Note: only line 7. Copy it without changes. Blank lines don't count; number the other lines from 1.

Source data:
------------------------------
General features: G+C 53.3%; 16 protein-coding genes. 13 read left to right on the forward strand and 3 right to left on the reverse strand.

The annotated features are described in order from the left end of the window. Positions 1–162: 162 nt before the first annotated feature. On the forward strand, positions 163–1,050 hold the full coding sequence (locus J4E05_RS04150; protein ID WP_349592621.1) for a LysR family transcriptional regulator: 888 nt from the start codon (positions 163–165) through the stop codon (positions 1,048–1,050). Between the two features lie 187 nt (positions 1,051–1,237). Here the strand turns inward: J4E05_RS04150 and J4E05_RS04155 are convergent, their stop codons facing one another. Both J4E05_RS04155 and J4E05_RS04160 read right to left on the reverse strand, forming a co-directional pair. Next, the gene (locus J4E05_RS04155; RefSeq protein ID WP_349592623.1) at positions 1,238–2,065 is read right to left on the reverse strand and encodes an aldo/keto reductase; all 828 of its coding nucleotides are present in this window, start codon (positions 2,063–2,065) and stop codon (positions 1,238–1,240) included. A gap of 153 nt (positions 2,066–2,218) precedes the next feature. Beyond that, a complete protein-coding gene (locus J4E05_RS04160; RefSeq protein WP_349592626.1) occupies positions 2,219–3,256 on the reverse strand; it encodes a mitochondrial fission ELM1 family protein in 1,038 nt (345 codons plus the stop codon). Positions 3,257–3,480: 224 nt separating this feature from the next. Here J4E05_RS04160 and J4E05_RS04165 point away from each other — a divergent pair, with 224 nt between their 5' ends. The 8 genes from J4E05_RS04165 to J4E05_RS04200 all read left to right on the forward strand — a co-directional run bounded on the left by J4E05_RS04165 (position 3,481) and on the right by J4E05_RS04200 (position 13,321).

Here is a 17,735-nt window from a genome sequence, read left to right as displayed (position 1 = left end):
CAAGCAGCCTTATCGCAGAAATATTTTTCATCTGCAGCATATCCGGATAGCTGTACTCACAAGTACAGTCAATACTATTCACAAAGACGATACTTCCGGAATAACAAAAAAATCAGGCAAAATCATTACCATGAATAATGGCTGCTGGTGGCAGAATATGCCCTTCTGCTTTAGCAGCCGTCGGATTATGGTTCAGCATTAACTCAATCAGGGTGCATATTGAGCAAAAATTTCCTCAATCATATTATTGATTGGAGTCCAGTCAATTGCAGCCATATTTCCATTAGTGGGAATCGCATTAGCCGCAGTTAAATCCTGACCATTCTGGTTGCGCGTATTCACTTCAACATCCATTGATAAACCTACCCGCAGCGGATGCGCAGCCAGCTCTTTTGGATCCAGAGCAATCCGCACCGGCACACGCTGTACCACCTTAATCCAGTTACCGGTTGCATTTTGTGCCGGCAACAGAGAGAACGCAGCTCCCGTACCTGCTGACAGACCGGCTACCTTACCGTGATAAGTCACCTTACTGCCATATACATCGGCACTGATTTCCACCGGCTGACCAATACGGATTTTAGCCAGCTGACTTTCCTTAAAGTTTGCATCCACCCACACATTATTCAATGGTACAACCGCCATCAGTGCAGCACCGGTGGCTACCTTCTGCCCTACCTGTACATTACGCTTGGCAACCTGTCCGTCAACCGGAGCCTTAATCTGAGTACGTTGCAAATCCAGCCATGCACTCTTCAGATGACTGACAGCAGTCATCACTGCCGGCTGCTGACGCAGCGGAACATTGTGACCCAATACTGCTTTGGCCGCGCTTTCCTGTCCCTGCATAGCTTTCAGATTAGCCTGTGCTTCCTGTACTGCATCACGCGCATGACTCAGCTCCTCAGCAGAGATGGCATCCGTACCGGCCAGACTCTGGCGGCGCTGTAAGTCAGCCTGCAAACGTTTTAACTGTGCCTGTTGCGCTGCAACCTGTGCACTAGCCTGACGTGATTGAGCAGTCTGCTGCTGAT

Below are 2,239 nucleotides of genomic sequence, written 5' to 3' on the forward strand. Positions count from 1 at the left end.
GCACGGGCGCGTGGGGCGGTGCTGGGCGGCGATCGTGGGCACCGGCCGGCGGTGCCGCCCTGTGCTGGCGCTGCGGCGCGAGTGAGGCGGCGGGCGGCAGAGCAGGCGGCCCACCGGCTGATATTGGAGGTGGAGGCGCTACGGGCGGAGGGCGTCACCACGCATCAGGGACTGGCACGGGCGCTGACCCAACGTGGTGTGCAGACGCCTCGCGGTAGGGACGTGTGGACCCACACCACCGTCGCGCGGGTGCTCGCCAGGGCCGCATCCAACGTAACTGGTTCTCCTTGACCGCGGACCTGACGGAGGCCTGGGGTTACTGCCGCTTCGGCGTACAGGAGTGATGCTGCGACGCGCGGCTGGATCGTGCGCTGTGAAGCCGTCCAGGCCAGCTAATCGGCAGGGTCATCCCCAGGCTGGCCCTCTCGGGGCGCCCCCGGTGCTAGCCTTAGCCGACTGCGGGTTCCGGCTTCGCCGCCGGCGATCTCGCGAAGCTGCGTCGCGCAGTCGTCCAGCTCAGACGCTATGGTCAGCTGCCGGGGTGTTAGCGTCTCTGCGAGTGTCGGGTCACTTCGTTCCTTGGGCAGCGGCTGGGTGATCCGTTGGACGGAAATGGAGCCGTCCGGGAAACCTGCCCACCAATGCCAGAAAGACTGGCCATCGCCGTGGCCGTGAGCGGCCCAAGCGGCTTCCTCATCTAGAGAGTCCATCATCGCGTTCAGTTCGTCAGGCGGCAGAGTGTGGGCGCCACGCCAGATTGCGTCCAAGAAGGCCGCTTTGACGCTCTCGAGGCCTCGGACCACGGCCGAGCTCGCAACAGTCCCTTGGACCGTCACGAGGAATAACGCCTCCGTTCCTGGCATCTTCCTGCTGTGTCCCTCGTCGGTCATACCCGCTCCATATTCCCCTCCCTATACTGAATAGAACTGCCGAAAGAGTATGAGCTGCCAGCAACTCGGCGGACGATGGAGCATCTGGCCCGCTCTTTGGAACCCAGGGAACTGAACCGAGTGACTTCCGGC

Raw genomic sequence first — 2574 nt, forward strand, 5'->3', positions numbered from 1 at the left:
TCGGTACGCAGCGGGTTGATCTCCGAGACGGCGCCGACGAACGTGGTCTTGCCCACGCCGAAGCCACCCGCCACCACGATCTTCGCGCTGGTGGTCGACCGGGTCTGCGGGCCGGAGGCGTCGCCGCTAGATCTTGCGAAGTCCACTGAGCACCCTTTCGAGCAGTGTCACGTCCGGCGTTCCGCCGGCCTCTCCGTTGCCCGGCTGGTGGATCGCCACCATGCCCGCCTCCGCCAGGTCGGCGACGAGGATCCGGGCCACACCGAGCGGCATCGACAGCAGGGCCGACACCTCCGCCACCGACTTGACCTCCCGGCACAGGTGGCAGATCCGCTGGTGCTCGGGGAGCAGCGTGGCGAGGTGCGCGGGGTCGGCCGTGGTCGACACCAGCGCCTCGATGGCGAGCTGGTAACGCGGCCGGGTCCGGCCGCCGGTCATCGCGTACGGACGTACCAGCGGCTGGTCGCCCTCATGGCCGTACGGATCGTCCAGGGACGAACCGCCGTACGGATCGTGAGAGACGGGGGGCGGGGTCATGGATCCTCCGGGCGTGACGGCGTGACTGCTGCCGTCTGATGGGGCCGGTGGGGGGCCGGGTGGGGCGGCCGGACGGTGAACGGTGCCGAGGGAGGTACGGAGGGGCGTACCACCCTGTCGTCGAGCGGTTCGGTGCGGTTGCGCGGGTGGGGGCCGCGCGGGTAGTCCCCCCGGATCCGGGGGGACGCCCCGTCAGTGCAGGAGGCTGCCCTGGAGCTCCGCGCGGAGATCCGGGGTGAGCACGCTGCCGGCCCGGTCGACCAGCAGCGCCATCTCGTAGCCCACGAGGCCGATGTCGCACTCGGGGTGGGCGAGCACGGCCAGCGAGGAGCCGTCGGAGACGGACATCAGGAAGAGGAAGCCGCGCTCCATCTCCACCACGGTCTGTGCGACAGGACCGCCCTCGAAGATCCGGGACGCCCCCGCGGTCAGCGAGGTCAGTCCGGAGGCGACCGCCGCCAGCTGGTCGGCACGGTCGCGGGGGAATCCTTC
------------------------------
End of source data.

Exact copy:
Raw genomic sequence first — 2574 nt, forward strand, 5'->3', positions numbered from 1 at the left: